The highest rank in the system was the first rank ( ich-i), proceeding downwards to the eighth rank ( hachi-i), held by menials in the court. Below this, an initial rank called so-i () existed, but offered few rights.[8] The top six ranks were considered true aristocracy (? ki), and were subdivided into "senior" (? sh?)[7] and "junior" (? ju)[7] ranks (e.g. senior third-rank [ sh? san-mi], junior second-rank [ ju ni-i] ). Below the third rank, a further subdivision between "upper" (? j?) and "lower" (? ge) existed, allowing for ranks such as "junior fourth rank lower" (? ju shi-i no ge) or "senior sixth rank upper" (? sh? roku-i no j?). Promotion in ranks was often a very gradual, bureaucratic process, and in the early days of the Codes, one could not advance beyond sixth rank except by rare exception, thus causing a natural cut-off point between the aristocrats (fifth-rank and above [ kizoku]) and the menials (sixth-rank and below [ jige]).[8]

Additionally, income in the form of koku (?, 1 koku = about 150 kilograms), or bushels of rice from the provinces, increased dramatically as one advanced in rank. The average sixth-rank official might earn 22 koku of rice a year, but the fifth rank might earn 225 koku of rice, while a third rank official could earn as much as 6,957 a year.[8]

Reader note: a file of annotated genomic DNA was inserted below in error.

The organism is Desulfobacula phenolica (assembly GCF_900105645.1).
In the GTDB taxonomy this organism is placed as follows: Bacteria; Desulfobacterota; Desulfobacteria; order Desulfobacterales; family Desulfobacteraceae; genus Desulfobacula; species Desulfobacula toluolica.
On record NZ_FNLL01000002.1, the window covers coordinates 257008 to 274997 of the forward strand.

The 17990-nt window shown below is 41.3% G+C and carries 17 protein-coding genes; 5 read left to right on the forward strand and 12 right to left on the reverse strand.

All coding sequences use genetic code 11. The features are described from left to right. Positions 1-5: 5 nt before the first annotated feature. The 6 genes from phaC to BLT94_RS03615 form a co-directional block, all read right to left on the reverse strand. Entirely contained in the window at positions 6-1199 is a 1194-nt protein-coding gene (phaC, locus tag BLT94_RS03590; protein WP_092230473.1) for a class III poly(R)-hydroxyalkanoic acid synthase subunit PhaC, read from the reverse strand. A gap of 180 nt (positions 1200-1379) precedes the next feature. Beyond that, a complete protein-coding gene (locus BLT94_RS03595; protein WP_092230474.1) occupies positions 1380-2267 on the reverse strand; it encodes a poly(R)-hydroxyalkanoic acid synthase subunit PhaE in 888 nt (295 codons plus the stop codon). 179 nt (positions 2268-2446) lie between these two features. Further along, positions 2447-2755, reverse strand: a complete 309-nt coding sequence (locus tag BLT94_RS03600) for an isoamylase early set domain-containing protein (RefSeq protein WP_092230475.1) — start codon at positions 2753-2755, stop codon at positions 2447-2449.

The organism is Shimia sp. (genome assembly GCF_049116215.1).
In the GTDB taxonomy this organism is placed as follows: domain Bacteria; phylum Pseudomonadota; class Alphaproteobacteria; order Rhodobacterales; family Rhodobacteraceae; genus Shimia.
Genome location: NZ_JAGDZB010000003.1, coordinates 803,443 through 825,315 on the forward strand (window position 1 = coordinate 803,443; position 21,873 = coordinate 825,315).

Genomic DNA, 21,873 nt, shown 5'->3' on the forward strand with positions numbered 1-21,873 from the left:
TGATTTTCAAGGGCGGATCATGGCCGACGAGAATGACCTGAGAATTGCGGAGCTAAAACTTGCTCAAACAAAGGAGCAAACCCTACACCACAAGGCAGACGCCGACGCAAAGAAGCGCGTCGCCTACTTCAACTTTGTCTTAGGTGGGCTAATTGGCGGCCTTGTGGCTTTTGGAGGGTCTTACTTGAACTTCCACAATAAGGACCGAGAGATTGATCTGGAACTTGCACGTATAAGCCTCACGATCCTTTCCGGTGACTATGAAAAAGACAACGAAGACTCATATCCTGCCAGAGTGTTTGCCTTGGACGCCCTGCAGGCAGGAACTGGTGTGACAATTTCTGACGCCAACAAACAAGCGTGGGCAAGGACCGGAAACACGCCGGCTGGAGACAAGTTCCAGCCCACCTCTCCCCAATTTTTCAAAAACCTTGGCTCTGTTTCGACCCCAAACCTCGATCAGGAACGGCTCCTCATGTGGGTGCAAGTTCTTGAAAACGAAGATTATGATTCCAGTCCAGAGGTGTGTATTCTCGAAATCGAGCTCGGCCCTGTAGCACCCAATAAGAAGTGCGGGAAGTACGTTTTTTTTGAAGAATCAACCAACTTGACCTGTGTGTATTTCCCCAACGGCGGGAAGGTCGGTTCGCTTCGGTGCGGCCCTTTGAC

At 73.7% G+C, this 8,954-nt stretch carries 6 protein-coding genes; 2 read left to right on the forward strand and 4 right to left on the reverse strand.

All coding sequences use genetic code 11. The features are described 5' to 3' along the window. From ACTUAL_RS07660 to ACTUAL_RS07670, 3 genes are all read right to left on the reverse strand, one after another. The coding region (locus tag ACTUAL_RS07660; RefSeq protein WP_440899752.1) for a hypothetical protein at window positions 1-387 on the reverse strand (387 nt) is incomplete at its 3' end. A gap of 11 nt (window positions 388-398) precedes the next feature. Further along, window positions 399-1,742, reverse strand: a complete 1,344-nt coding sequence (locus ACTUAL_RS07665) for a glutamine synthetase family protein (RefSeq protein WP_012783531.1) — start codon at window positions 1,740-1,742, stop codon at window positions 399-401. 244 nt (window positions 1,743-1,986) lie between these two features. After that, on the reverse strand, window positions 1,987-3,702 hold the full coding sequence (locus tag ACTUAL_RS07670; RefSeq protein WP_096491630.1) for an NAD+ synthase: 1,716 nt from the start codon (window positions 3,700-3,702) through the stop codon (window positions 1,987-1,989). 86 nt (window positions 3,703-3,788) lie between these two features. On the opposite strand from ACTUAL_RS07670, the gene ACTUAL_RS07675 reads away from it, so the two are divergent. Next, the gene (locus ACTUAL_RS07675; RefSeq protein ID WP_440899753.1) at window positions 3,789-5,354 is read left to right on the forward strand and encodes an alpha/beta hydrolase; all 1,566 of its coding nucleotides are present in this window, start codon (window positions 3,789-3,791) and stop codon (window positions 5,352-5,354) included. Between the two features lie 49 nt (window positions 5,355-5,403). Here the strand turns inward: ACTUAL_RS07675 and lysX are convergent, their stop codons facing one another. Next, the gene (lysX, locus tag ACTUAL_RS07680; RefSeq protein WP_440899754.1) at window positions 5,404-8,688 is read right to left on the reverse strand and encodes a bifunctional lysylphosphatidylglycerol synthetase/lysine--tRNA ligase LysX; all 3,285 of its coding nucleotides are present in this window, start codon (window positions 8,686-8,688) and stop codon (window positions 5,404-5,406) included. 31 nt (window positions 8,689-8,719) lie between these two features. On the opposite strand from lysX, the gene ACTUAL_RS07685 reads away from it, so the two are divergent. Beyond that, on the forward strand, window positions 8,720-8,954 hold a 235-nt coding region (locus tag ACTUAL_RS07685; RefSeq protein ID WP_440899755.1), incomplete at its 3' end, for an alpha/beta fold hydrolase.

Registration of the citizens ( koseki), updated every 6 years, and a yearly tax book ( keich?) were established. Based on the keich?, a tax system was established called ( So-y?-ch?). Tax was levied on rice crops but also on several local products (e.g. cotton, salt, tissue) sent to the capital.

The system also established local corvée at a provincial level by orders of the kokushi (), a corvée at the Capital (although the corvée at the capital could be replaced by goods sent) and military service.

Criminal code

A criminal system was introduced, with five levels of punishment (, gokei).

  • Caning (?, chi): Depending on the severity of the crime, 10, 20, 30, 40 or 50 strikes on the buttocks.
  • Public caning (?, j?): Depending on the severity of the crime, 60, 70, 80, 90 or 100 strikes on the buttocks, performed in public, using a slightly thicker cane than was used for chi.
  • Imprisonment (?, zu): Depending on the severity of the crime, imprisonment for 1, 1.5, 2, 2.5 or 3 years.
  • Exile (? ru) Depending on the severity of the crime, nearby exile (, konru), semi-distant exile (, ch?ru), or distant exile (, onru).
  • Death (?, shi): Depending on the severity of the crime, death by hanging (?, k?) or decapitation (?, zan).

It defined eight heavy crimes (, hachigyaku) that were exempt from amnesty. The code was based on the Ten Abominations of the Tang code, but two crimes related to family life--family discord and disruption of the family (through incest, adultery, etc.) --were removed.